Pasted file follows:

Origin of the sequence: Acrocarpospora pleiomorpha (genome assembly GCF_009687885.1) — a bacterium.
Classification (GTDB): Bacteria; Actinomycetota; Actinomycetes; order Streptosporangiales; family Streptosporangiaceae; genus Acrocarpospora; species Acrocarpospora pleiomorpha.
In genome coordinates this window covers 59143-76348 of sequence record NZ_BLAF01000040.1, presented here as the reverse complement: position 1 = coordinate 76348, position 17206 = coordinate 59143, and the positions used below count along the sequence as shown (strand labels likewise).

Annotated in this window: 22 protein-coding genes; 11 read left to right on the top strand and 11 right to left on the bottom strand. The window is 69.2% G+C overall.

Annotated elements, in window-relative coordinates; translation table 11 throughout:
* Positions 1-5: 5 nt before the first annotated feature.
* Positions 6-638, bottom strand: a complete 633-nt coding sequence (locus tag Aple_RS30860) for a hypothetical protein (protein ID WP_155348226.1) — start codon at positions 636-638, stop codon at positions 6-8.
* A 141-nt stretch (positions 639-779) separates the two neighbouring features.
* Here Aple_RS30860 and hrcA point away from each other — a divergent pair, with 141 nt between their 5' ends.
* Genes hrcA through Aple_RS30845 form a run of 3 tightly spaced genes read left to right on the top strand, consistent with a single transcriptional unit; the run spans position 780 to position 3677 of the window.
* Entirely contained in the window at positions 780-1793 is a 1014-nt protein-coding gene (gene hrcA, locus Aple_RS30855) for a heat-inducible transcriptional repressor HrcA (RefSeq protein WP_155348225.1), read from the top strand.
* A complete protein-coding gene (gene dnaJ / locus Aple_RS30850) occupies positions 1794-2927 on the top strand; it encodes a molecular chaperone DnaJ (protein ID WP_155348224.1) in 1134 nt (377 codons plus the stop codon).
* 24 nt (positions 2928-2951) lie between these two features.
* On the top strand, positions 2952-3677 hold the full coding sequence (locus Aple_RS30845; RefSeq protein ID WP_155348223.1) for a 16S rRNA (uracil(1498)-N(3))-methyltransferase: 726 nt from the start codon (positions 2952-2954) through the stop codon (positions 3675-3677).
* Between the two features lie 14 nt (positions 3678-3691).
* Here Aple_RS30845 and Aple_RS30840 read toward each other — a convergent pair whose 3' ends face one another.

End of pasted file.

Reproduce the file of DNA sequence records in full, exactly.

Origin of the sequence: Acrocarpospora pleiomorpha (genome assembly GCF_009687885.1) — a bacterium.
Classification (GTDB): Bacteria; Actinomycetota; Actinomycetes; order Streptosporangiales; family Streptosporangiaceae; genus Acrocarpospora; species Acrocarpospora pleiomorpha.
In genome coordinates this window covers 59143-76348 of sequence record NZ_BLAF01000040.1, presented here as the reverse complement: position 1 = coordinate 76348, position 17206 = coordinate 59143, and the positions used below count along the sequence as shown (strand labels likewise).

Annotated in this window: 22 protein-coding genes; 11 read left to right on the top strand and 11 right to left on the bottom strand. The window is 69.2% G+C overall.

Annotated elements, in window-relative coordinates; translation table 11 throughout:
* Positions 1-5: 5 nt before the first annotated feature.
* Positions 6-638, bottom strand: a complete 633-nt coding sequence (locus tag Aple_RS30860) for a hypothetical protein (protein ID WP_155348226.1) — start codon at positions 636-638, stop codon at positions 6-8.
* A 141-nt stretch (positions 639-779) separates the two neighbouring features.
* Here Aple_RS30860 and hrcA point away from each other — a divergent pair, with 141 nt between their 5' ends.
* Genes hrcA through Aple_RS30845 form a run of 3 tightly spaced genes read left to right on the top strand, consistent with a single transcriptional unit; the run spans position 780 to position 3677 of the window.
* Entirely contained in the window at positions 780-1793 is a 1014-nt protein-coding gene (gene hrcA, locus Aple_RS30855) for a heat-inducible transcriptional repressor HrcA (RefSeq protein WP_155348225.1), read from the top strand.
* A complete protein-coding gene (gene dnaJ / locus Aple_RS30850) occupies positions 1794-2927 on the top strand; it encodes a molecular chaperone DnaJ (protein ID WP_155348224.1) in 1134 nt (377 codons plus the stop codon).
* 24 nt (positions 2928-2951) lie between these two features.
* On the top strand, positions 2952-3677 hold the full coding sequence (locus Aple_RS30845; RefSeq protein ID WP_155348223.1) for a 16S rRNA (uracil(1498)-N(3))-methyltransferase: 726 nt from the start codon (positions 2952-2954) through the stop codon (positions 3675-3677).
* Between the two features lie 14 nt (positions 3678-3691).
* Here Aple_RS30845 and Aple_RS30840 read toward each other — a convergent pair whose 3' ends face one another.